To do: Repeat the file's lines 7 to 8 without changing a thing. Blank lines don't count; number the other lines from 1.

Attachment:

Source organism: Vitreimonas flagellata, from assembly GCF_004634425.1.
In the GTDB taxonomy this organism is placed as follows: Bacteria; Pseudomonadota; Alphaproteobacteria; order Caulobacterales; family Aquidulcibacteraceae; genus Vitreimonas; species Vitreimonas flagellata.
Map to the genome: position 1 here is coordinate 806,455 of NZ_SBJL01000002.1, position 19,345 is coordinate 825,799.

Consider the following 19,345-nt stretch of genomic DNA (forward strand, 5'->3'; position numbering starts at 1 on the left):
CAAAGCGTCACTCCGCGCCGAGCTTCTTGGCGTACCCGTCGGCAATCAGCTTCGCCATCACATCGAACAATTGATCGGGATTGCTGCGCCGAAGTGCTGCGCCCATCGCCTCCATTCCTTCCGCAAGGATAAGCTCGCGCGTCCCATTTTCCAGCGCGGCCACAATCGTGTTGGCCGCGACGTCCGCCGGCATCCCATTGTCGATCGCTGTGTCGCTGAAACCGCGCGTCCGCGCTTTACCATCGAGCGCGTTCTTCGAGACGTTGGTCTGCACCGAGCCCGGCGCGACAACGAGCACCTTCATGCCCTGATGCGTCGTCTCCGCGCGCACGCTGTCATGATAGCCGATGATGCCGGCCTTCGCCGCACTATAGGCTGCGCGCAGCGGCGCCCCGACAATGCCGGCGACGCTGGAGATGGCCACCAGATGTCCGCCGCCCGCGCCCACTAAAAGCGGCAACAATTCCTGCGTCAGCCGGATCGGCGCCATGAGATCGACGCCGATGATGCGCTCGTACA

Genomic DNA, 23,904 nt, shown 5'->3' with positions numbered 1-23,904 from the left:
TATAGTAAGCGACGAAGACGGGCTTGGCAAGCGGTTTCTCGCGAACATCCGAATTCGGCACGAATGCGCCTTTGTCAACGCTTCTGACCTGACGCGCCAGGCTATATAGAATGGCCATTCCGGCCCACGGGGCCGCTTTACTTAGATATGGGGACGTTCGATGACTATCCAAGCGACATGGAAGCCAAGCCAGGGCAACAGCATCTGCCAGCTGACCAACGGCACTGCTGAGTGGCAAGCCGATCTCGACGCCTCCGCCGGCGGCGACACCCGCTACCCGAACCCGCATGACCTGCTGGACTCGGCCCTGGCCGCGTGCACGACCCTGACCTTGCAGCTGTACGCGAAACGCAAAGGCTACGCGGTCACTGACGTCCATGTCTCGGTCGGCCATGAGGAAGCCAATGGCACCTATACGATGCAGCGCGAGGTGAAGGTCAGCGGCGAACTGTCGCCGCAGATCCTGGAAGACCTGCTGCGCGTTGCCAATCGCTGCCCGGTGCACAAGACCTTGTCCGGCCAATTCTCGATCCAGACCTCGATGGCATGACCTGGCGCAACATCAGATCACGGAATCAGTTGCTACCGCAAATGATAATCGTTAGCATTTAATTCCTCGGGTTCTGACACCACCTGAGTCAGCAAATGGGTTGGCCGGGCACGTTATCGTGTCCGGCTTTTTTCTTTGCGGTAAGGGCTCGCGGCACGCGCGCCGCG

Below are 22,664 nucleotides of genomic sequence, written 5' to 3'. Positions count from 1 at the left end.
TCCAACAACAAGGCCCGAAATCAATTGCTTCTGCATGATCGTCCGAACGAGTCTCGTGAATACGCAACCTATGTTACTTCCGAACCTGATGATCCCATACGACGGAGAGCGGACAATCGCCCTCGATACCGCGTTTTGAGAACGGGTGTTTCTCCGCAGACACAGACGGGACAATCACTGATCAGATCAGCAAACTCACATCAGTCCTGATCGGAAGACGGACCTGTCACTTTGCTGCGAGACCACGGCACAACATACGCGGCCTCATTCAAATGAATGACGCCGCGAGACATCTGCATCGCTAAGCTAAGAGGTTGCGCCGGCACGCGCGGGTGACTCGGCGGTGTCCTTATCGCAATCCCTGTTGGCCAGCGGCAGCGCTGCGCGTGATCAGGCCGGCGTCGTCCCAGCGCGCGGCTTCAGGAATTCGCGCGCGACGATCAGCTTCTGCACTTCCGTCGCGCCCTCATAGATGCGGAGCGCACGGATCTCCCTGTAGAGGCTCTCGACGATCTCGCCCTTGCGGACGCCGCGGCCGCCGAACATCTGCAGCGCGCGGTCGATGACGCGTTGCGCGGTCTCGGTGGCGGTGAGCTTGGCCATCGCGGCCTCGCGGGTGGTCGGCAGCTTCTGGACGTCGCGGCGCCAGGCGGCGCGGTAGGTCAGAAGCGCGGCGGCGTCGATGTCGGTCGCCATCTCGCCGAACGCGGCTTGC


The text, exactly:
TATAGTAAGCGACGAAGACGGGCTTGGCAAGCGGTTTCTCGCGAACATCCGAATTCGGCACGAATGCGCCTTTGTCAACGCTTCTGACCTGACGCGCCAGGCTATATAGAATGGCCATTCCGGCCCACGGGGCCGCTTTACTTAGATATGGGGACGTTCGATGACTATCCAAGCGACATGGAAGCCAAGCCAGGGCAACAGCATCTGCCAGCTGACCAACGGCACTGCTGAGTGGCAAGCCGATCTCGACGCCTCCGCCGGCGGCGACACCCGCTACCCGAACCCGCATGACCTGCTGGACTCGGCCCTGGCCGCGTGCACGACCCTGACCTTGCAGCTGTACGCGAAACGCAAAGGCTACGCGGTCACTGACGTCCATGTCTCGGTCGGCCATGAGGAAGCCAATGGCACCTATACGATGCAGCGCGAGGTGAAGGTCAGCGGCGAACTGTCGCCGCAGATCCTGGAAGACCTGCTGCGCGTTGCCAATCGCTGCCCGGTGCACAAGACCTTGTCCGGCCAATTCTCGATCCAGACCTCGATGGCATGACCTGGCGCAACATCAGATCACGGAATCAGTTGCTACCGCAAATGATAATCGTTAGCATTTAATTCCTCGGGTTCTGACACCACCTGAGTCAGCAAATGGGTTGGCCGGGCACGTTATCGTGTCCGGCTTTTTTCTTTGCGGTAAGGGCTCGCGGCACGCGCGCCGCG

Below are 22,664 nucleotides of genomic sequence, written 5' to 3'. Positions count from 1 at the left end.